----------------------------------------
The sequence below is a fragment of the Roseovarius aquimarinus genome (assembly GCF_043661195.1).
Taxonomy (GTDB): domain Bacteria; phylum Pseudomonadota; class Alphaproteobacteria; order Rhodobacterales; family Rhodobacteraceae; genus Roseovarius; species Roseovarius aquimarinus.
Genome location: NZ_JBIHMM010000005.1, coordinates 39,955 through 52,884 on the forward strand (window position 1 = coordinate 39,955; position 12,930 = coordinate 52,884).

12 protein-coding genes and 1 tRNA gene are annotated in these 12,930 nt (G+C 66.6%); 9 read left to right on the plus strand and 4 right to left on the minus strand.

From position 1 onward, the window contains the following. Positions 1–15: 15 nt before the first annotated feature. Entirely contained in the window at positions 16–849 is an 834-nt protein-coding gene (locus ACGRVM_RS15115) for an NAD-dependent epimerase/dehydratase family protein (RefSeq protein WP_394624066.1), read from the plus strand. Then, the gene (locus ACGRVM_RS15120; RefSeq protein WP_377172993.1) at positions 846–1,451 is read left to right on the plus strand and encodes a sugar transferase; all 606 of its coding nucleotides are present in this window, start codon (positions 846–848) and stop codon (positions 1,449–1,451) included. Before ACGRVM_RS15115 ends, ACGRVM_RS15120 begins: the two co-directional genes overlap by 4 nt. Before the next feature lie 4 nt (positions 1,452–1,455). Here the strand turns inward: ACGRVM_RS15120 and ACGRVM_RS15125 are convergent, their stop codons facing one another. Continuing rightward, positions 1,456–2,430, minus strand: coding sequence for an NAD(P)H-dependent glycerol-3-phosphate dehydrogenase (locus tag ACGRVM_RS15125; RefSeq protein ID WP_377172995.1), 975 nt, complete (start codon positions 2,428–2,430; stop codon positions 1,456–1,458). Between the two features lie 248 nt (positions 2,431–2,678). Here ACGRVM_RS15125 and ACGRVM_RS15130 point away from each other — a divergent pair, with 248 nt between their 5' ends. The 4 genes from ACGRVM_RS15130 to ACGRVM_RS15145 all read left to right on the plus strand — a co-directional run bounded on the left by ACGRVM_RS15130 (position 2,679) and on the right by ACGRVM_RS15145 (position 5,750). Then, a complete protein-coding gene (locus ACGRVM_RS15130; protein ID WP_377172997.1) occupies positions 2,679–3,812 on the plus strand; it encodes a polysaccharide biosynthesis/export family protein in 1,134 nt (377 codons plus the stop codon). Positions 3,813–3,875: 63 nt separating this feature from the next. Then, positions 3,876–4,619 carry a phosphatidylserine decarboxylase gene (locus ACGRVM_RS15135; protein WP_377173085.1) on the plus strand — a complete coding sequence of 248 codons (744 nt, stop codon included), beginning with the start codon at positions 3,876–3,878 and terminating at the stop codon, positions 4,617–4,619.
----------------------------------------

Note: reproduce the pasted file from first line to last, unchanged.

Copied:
The sequence below is a fragment of the Roseovarius aquimarinus genome (assembly GCF_043661195.1).
Taxonomy (GTDB): domain Bacteria; phylum Pseudomonadota; class Alphaproteobacteria; order Rhodobacterales; family Rhodobacteraceae; genus Roseovarius; species Roseovarius aquimarinus.
Genome location: NZ_JBIHMM010000005.1, coordinates 39,955 through 52,884 on the forward strand (window position 1 = coordinate 39,955; position 12,930 = coordinate 52,884).

12 protein-coding genes and 1 tRNA gene are annotated in these 12,930 nt (G+C 66.6%); 9 read left to right on the plus strand and 4 right to left on the minus strand.

From position 1 onward, the window contains the following. Positions 1–15: 15 nt before the first annotated feature. Entirely contained in the window at positions 16–849 is an 834-nt protein-coding gene (locus ACGRVM_RS15115) for an NAD-dependent epimerase/dehydratase family protein (RefSeq protein WP_394624066.1), read from the plus strand. Then, the gene (locus ACGRVM_RS15120; RefSeq protein WP_377172993.1) at positions 846–1,451 is read left to right on the plus strand and encodes a sugar transferase; all 606 of its coding nucleotides are present in this window, start codon (positions 846–848) and stop codon (positions 1,449–1,451) included. Before ACGRVM_RS15115 ends, ACGRVM_RS15120 begins: the two co-directional genes overlap by 4 nt. Before the next feature lie 4 nt (positions 1,452–1,455). Here the strand turns inward: ACGRVM_RS15120 and ACGRVM_RS15125 are convergent, their stop codons facing one another. Continuing rightward, positions 1,456–2,430, minus strand: coding sequence for an NAD(P)H-dependent glycerol-3-phosphate dehydrogenase (locus tag ACGRVM_RS15125; RefSeq protein ID WP_377172995.1), 975 nt, complete (start codon positions 2,428–2,430; stop codon positions 1,456–1,458). Between the two features lie 248 nt (positions 2,431–2,678). Here ACGRVM_RS15125 and ACGRVM_RS15130 point away from each other — a divergent pair, with 248 nt between their 5' ends. The 4 genes from ACGRVM_RS15130 to ACGRVM_RS15145 all read left to right on the plus strand — a co-directional run bounded on the left by ACGRVM_RS15130 (position 2,679) and on the right by ACGRVM_RS15145 (position 5,750). Then, a complete protein-coding gene (locus ACGRVM_RS15130; protein ID WP_377172997.1) occupies positions 2,679–3,812 on the plus strand; it encodes a polysaccharide biosynthesis/export family protein in 1,134 nt (377 codons plus the stop codon). Positions 3,813–3,875: 63 nt separating this feature from the next. Then, positions 3,876–4,619 carry a phosphatidylserine decarboxylase gene (locus ACGRVM_RS15135; protein WP_377173085.1) on the plus strand — a complete coding sequence of 248 codons (744 nt, stop codon included), beginning with the start codon at positions 3,876–3,878 and terminating at the stop codon, positions 4,617–4,619.